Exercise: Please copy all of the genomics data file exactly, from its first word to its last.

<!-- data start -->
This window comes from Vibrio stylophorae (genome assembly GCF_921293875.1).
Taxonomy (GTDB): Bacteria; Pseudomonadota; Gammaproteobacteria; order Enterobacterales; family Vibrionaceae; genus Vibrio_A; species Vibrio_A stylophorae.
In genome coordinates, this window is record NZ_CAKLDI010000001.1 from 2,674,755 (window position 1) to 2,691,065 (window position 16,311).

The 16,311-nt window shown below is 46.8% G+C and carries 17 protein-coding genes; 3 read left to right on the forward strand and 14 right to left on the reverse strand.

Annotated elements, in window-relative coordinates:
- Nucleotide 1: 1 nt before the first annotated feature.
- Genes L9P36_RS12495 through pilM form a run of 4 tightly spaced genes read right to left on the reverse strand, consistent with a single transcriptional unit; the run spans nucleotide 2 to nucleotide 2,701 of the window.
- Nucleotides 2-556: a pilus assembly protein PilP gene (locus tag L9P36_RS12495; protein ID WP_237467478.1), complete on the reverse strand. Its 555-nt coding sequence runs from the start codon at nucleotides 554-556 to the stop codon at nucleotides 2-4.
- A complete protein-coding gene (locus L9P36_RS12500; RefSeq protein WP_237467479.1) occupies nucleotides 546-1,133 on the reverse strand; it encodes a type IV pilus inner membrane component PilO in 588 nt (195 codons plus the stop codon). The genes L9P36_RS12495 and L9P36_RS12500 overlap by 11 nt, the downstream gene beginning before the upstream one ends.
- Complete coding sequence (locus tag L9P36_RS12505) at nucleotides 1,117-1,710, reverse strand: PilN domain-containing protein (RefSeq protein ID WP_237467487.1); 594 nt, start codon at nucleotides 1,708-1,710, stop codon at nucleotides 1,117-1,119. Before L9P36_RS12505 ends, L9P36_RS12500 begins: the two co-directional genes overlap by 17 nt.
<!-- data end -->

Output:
This window comes from Vibrio stylophorae (genome assembly GCF_921293875.1).
Taxonomy (GTDB): Bacteria; Pseudomonadota; Gammaproteobacteria; order Enterobacterales; family Vibrionaceae; genus Vibrio_A; species Vibrio_A stylophorae.
In genome coordinates, this window is record NZ_CAKLDI010000001.1 from 2,674,755 (window position 1) to 2,691,065 (window position 16,311).

The 16,311-nt window shown below is 46.8% G+C and carries 17 protein-coding genes; 3 read left to right on the forward strand and 14 right to left on the reverse strand.

Annotated elements, in window-relative coordinates:
- Nucleotide 1: 1 nt before the first annotated feature.
- Genes L9P36_RS12495 through pilM form a run of 4 tightly spaced genes read right to left on the reverse strand, consistent with a single transcriptional unit; the run spans nucleotide 2 to nucleotide 2,701 of the window.
- Nucleotides 2-556: a pilus assembly protein PilP gene (locus tag L9P36_RS12495; protein ID WP_237467478.1), complete on the reverse strand. Its 555-nt coding sequence runs from the start codon at nucleotides 554-556 to the stop codon at nucleotides 2-4.
- A complete protein-coding gene (locus L9P36_RS12500; RefSeq protein WP_237467479.1) occupies nucleotides 546-1,133 on the reverse strand; it encodes a type IV pilus inner membrane component PilO in 588 nt (195 codons plus the stop codon). The genes L9P36_RS12495 and L9P36_RS12500 overlap by 11 nt, the downstream gene beginning before the upstream one ends.
- Complete coding sequence (locus tag L9P36_RS12505) at nucleotides 1,117-1,710, reverse strand: PilN domain-containing protein (RefSeq protein ID WP_237467487.1); 594 nt, start codon at nucleotides 1,708-1,710, stop codon at nucleotides 1,117-1,119. Before L9P36_RS12505 ends, L9P36_RS12500 begins: the two co-directional genes overlap by 17 nt.